With your resources in hand and study schedule close by, you are well on your way to dominating the Engineer in Training exam even without having done one second of actual review. To use an analogy, you have taken off from the airport and the wheels are locked in, but now is the time to assess your gauges, your study habits, to ensure the flight continues to be smooth as you trek towards your goal.
Disciplined study habits can be a skill in itself. If you have them, you are good to move forward, but if you don’t have them, it may take some thought as to how you are going to bear down for your journey. Practicing discipline may seem like pulling teeth, but it shouldn’t be, as controlling tasks in your preparation could be the difference between you passing or failing the Engineer in Training exam. As you control tasks, you build self-discipline. As you build self-discipline, you build time management. As you build time management, you build self-confidence. And self-confidence is the key to succeed.
With that, take into account the following tips to build self-discipline and keep it in check and on point throughout your studies:
Time Management: Consider when the best time period you have to study to ensure all distractions are at a minimum and your study environment is most conducive to retaining knowledge. Develop smaller blocks of time during this period, say 50 minutes, and hit the books. After 50 minutes, get up and take a break (10 minutes), stretch, get some food, anything really just to revive your mind. Shorten the time block if you find yourself getting anxious after 30 minutes, 45 minutes, etc. The point is to stay actively involved in your studies for the allotted time you set aside to ensure you are maximizing the time you have.
Keep a note of your study sessions and adjust accordingly. Write down the times you are most efficient (Morning, Night). How long are you sessions? What block of time makes for a good break for you? Are you able to control your breaks and return to studying?
Distractions and escapes: Do not deny that distractions and other escapes exist. Your Blackberry, iPhone, computer, TV, magazines, and environment can all be distractions to progressing in your studies. Come to grips with these temptations and do your best to minimize them. You will be better off, distracting activities will be more enjoyable later without the pressure of the Engineer in Training Exam hanging over your head.
Emotions: Emotions definitely got to me when I sat down to study for the Engineer in Training Exam. I was overwhelmed, and at times, I found myself stalling and doing near nothing to progress in my studies. It’s best to admit when these emotions of being overwhelmed, frustrated, etc arise. Doing so will allow you to realize that you have a problem, allowing your mind to naturally adjust while giving yourself a sense of control because you know you are doing something about it.
Study Space: This reemphasizes a few checks from above. I struggled with defining an ideal place to study that was free from the distractions at first. It wasn’t until I realized that I was spending more time chatting with my buddies on IM and falling behind in my defined study calander. Always have a back up space, maybe a space that you switch out to every other day or two. A library, coffee shop, keep it fresh and distraction free.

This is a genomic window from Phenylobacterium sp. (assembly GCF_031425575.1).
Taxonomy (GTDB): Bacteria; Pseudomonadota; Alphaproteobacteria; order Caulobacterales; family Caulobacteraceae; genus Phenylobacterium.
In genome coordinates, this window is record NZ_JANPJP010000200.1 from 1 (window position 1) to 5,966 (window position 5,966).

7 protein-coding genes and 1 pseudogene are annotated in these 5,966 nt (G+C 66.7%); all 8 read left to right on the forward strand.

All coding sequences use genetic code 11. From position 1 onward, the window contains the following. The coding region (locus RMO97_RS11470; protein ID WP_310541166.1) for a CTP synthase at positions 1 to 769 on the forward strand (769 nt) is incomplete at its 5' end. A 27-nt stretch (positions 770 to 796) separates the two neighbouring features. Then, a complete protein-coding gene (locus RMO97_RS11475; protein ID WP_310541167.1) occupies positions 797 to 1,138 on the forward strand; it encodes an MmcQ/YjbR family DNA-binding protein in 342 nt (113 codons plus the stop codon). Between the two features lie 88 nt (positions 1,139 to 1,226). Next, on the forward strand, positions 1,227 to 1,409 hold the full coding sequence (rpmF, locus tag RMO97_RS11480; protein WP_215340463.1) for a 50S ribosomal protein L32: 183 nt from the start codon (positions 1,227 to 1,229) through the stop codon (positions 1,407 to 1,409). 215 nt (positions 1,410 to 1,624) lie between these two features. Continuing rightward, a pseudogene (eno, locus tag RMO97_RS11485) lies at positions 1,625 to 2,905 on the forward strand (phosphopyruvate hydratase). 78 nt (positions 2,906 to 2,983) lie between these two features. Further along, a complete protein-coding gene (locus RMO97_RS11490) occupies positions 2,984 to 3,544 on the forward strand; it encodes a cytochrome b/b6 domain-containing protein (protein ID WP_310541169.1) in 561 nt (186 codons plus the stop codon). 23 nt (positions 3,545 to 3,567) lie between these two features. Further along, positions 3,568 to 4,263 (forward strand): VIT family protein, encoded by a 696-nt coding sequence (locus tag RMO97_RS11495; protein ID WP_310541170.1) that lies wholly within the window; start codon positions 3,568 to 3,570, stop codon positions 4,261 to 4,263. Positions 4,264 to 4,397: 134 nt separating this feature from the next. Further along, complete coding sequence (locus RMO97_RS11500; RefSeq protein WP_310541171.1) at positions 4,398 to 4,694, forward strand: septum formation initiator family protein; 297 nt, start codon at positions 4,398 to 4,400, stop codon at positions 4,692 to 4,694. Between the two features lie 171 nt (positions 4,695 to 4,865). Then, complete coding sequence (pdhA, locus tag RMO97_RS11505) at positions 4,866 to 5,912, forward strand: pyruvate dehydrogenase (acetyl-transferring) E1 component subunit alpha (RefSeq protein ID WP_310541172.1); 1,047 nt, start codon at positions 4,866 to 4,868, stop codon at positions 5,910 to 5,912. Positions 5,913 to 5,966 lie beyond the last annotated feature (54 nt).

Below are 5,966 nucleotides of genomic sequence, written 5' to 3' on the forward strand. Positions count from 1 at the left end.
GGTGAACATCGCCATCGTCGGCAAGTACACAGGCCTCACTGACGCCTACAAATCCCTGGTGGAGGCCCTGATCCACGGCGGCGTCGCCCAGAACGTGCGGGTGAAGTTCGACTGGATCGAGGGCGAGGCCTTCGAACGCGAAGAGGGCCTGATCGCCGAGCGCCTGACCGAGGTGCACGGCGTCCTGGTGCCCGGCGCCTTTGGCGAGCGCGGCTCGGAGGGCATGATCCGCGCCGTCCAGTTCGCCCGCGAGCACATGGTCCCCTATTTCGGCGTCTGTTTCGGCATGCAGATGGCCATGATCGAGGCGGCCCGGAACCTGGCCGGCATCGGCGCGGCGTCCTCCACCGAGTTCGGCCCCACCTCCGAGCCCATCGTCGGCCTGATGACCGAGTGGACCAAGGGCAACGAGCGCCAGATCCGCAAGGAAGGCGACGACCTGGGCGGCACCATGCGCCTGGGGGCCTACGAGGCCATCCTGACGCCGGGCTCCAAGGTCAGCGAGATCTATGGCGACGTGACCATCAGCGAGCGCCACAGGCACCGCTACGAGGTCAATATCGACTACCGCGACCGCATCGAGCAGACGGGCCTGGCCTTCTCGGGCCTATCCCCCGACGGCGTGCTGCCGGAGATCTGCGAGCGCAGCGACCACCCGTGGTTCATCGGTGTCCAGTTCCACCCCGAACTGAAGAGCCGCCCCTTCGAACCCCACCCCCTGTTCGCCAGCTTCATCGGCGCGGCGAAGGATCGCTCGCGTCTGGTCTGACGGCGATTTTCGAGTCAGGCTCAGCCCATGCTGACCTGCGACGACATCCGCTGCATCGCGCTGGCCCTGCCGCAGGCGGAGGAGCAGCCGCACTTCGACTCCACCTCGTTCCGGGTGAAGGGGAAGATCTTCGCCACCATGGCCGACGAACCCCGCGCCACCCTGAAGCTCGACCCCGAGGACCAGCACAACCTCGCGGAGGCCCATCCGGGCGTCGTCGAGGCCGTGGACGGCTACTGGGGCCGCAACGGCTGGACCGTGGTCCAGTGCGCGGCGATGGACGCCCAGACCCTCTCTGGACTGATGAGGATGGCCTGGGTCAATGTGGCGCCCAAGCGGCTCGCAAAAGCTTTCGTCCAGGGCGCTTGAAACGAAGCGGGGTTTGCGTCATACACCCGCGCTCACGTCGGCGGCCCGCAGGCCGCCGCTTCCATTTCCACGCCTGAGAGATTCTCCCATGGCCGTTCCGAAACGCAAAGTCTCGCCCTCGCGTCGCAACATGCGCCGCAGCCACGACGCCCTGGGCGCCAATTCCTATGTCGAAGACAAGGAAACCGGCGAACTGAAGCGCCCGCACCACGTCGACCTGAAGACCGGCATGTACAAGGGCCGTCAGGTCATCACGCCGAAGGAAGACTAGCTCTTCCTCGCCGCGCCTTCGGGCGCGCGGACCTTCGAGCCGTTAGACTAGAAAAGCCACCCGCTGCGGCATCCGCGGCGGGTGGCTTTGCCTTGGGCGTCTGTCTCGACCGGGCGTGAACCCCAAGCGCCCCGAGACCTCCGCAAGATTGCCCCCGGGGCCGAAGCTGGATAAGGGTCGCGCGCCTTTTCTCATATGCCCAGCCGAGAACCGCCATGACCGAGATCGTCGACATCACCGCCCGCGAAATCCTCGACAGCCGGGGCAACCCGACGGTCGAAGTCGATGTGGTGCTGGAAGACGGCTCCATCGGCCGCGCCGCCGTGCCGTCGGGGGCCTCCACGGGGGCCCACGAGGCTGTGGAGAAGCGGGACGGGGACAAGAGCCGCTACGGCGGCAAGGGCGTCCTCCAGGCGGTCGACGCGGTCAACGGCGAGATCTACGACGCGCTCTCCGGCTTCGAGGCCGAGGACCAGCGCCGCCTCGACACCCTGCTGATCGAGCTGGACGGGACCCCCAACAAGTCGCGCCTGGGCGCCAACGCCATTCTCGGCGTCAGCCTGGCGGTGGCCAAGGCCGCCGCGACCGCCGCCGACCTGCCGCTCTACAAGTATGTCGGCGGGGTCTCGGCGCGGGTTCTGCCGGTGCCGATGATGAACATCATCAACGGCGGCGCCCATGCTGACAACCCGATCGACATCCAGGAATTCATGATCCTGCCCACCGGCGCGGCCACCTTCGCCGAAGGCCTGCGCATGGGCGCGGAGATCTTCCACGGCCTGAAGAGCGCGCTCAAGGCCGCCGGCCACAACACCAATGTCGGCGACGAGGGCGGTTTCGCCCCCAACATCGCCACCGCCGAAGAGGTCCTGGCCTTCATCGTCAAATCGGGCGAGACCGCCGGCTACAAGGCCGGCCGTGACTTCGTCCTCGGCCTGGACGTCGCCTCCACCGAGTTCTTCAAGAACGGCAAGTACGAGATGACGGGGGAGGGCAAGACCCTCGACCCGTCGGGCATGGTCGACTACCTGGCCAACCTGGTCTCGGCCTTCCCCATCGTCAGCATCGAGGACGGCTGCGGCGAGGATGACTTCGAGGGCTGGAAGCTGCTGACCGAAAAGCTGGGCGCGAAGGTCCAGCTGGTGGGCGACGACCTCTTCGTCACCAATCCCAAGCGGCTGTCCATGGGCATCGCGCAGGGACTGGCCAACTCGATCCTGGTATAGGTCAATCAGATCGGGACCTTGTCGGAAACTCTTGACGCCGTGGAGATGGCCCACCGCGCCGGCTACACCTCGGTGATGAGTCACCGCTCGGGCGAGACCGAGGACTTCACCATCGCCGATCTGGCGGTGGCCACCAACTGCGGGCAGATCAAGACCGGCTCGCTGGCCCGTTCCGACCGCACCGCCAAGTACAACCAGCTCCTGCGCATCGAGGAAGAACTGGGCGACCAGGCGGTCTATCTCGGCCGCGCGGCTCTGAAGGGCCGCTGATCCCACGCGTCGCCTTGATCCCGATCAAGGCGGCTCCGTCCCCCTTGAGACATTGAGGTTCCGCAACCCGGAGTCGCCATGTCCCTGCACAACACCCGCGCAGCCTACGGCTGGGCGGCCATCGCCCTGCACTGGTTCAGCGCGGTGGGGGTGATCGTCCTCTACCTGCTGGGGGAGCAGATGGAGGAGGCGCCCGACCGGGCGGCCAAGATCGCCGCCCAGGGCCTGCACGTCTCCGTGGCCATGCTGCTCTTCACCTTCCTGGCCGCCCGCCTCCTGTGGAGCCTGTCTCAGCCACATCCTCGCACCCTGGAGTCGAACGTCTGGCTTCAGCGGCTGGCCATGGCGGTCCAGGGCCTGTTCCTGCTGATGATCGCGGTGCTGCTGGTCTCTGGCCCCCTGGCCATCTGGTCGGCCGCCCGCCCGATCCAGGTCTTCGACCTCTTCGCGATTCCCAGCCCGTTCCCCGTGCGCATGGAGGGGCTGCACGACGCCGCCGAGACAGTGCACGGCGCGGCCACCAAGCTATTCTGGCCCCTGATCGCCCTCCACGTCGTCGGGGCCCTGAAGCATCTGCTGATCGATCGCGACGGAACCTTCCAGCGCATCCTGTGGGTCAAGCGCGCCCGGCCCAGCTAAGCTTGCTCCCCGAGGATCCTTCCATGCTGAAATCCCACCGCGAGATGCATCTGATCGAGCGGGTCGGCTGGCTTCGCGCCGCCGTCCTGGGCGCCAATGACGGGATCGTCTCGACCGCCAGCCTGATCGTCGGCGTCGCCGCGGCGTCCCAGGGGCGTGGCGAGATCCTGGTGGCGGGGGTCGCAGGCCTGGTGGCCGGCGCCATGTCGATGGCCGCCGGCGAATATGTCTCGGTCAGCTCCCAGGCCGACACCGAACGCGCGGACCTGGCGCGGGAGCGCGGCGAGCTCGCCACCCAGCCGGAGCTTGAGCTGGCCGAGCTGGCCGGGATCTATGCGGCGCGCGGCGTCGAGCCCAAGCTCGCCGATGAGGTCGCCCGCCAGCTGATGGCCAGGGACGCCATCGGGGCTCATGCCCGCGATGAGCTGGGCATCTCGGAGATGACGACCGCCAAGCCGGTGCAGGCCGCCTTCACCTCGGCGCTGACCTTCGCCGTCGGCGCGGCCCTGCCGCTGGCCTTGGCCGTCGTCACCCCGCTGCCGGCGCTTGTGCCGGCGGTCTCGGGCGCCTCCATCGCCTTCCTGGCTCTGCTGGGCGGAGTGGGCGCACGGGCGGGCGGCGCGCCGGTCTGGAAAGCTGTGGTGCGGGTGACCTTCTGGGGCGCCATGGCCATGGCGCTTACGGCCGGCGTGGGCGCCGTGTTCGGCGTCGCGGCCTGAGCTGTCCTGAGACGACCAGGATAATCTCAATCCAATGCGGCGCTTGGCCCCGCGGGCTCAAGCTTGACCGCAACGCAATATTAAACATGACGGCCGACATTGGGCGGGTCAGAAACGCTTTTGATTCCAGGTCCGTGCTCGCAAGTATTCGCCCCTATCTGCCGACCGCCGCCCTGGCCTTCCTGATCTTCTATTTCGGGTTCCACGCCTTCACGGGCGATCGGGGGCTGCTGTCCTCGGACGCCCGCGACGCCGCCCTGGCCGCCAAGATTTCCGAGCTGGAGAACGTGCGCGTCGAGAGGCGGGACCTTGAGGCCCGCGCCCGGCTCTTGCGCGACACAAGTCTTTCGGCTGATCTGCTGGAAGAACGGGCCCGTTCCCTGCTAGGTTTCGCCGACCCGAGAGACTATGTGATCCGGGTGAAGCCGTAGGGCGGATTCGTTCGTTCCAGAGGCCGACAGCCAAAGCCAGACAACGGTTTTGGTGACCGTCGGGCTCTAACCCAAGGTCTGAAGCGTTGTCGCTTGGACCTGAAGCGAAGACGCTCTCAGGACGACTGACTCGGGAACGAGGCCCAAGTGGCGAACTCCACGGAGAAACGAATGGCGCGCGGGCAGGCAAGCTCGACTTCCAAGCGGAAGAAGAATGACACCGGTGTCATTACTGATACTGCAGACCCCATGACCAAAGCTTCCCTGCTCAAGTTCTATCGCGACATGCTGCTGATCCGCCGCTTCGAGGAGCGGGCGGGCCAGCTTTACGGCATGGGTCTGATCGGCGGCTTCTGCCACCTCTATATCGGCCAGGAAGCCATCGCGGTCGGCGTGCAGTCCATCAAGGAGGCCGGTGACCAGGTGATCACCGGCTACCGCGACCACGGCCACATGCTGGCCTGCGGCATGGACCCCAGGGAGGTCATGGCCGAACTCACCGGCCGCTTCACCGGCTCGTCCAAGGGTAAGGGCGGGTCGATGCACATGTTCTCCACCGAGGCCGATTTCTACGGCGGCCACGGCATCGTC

Routine: Are you allocating many hours on one day to studying and little to none on other days? Develop a routine where you are dedicating the same amount of time every day to studying for the Engineer in Training Exam and hold firm on starting and stopping at the specified times. This will give you a boost in your studies and your mental state, producing progress in constant small increments. Choppy progress (a lot one day, none the next) can really kill momentum, so establish the momentum through routine and develop the habit, and then let the habit take it from there.
Routine gives you a clear idea of what you want to achieve for the day from the start, because it is clear, the probability is high that you will be able to proactively accomplish your tasks.
As an added strategy for your routine, begin with a difficult subject or task. You’ll be fresh, and have more energy to take it on when you are at your best. What subject has always caused you problems?
Discouragement: There will be without a doubt at times during your Engineer in Training Exam studies that you will become discouraged. Don’t let it wreck shop in your mind. This is something that is natural, acknowledge it, and take a break from studying for a day or so to recharge your mind and get back on track to dominating your studies.
Role Models: Take a minute to think about the people in your life that have great self discipline. See how it interconnects with their daily tasks and how it helps them accomplish their goals. Approach them with some questions, ask for advice on how they go about setting up their daily tasks and let them help guide you in your goals.
Identify Mentors: A mentor could be your greatest asset in dominating the Engineer in Training exam. They can assist you with questions that you otherwise wouldn’t tend to seek answers for. I developed this site as a means to close the gap between you and a mentor. Don’t hesitate to approach me with any of your questions or concerns regarding the exam, I am here to help you succeed.
Have a question burning on your mind? Let me help you out, shoot me an email now!